Bring it up
It’s imperative to at least discuss a pay raise, says Erin Knight, a banker who has experienced the promotion-without-a-raise scenario: “Set up a time frame and an outcome to consider for a pay increase. It should not be an open-ended time frame.”
Knight, Miami market president at Stonegate Bank, suggests you back up the agreement in writing. “Managers change, people move on, and you will be forgotten.”
In her case, she had a long history with her boss and trusted he would bump her pay after she proved herself. He did come through.
Before accepting a new role, workers may consider requesting a compensation review in six months or discussing other perks, such as more flexibility in exchange for the longer hours; more vacation benefits; a higher stipend for expenses; or even management training.
“If someone is a key employee, I’ve seen clients who entice them with a small percentage of stock,” says Dorothy Eisenberg, a partner in Miami Beach accounting firm Gerson, Preston, Robinson & Co. “If you’re going to continue to help in the growth of the company, you should be rewarded for that.”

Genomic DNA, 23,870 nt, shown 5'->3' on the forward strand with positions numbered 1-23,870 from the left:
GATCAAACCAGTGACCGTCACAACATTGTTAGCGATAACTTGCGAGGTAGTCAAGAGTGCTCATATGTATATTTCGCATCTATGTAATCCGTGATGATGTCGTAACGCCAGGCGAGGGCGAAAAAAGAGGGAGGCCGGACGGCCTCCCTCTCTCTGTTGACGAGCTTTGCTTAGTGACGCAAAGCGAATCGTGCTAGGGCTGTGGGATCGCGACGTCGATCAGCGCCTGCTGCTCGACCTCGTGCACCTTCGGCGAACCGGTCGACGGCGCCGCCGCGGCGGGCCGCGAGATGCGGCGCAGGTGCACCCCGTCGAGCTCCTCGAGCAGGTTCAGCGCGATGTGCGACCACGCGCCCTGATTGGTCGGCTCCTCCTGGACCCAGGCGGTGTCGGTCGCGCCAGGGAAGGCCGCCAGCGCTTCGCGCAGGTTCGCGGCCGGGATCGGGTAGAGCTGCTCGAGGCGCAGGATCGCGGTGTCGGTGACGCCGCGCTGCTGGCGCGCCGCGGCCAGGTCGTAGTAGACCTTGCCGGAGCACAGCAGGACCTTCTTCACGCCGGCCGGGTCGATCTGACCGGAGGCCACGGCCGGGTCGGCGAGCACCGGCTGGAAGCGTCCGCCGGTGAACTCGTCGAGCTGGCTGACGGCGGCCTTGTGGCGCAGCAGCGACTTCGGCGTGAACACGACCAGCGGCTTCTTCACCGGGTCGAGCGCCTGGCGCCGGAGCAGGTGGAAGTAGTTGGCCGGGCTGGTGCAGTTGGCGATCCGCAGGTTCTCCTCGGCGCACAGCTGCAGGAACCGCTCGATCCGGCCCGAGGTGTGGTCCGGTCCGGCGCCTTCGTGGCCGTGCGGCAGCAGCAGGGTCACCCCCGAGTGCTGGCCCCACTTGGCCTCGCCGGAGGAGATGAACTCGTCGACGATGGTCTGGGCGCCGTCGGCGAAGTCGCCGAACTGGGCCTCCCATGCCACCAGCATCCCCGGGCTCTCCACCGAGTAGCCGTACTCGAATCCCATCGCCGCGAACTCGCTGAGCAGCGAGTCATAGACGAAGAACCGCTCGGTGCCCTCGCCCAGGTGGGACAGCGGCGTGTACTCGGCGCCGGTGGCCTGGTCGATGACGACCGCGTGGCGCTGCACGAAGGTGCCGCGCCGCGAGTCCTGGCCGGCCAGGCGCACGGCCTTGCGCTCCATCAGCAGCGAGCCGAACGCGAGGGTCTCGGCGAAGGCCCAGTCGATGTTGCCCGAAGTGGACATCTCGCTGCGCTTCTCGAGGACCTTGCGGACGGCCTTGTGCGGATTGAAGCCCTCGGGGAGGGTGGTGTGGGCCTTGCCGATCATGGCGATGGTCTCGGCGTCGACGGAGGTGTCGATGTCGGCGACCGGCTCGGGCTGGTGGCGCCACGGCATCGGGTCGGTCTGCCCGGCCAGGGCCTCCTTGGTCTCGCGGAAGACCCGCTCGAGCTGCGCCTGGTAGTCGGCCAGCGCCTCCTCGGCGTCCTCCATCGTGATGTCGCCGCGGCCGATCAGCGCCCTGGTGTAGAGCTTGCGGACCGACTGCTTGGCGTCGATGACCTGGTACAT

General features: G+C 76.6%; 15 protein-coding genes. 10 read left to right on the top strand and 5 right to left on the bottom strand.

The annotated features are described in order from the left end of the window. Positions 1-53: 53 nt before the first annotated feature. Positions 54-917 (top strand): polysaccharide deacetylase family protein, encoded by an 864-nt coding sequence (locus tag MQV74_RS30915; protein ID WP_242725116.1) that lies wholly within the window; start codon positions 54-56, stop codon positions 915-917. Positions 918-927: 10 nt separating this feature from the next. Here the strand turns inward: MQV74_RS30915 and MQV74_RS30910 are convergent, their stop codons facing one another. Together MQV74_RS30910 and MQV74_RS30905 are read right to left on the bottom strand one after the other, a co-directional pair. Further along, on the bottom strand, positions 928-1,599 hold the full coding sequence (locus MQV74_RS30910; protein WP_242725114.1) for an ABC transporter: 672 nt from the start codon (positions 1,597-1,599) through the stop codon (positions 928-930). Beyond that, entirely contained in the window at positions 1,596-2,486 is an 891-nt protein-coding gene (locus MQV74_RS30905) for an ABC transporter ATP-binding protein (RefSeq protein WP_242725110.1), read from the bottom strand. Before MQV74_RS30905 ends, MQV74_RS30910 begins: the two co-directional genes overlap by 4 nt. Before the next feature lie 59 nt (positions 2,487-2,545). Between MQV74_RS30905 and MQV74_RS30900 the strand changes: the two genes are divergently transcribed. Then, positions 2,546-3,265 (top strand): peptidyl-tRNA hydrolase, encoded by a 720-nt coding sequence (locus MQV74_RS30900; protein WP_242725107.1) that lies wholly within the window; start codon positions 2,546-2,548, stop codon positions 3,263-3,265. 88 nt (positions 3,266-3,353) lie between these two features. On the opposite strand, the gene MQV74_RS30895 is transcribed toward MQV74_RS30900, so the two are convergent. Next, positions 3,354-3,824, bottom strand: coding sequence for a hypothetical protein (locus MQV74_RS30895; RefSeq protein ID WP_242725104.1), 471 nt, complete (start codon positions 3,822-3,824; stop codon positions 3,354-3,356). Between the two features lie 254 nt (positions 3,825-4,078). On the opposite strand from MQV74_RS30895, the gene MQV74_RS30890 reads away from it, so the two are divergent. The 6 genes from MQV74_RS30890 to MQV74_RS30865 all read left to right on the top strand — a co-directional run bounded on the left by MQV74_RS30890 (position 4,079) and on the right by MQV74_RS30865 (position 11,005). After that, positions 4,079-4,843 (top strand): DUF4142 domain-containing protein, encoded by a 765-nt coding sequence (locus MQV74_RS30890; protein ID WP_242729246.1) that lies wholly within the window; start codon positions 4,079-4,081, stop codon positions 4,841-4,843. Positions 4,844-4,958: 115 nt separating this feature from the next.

Without some type of incentive, Eisenberg advises against accepting more responsibility. “It might be fine for the short term, but I would not do it for a long-term period of time.”
Of course, to make a cashless promotion more palatable, it helps to understand the reasoning behind it. A common reason is, “We can’t afford to pay you more right now.”
Ana Maria Fernandez Haar used that approach when she wanted to motivate her key people at her former advertising agency as it expanded.
“Sometimes, I didn’t have enough resources to compensate for the job I was about to ask them to undertake. I would give them the title with an understanding that as soon as possible, monetary recognition would come about — and it did,” she says.
Another reason employers give is that they are doling out a stretch assignment, a chance to prove you are worthy of the bigger job and higher salary. “I know a lot of women who have taken the risk to prove that they could do it,” says Margaret Nee, vice president of development at Miami-based Pointe Group Advisors, a commercial real estate company, and president of CREW-Miami, a real estate industry organization. “If they hadn’t, they might never have gotten that experience.”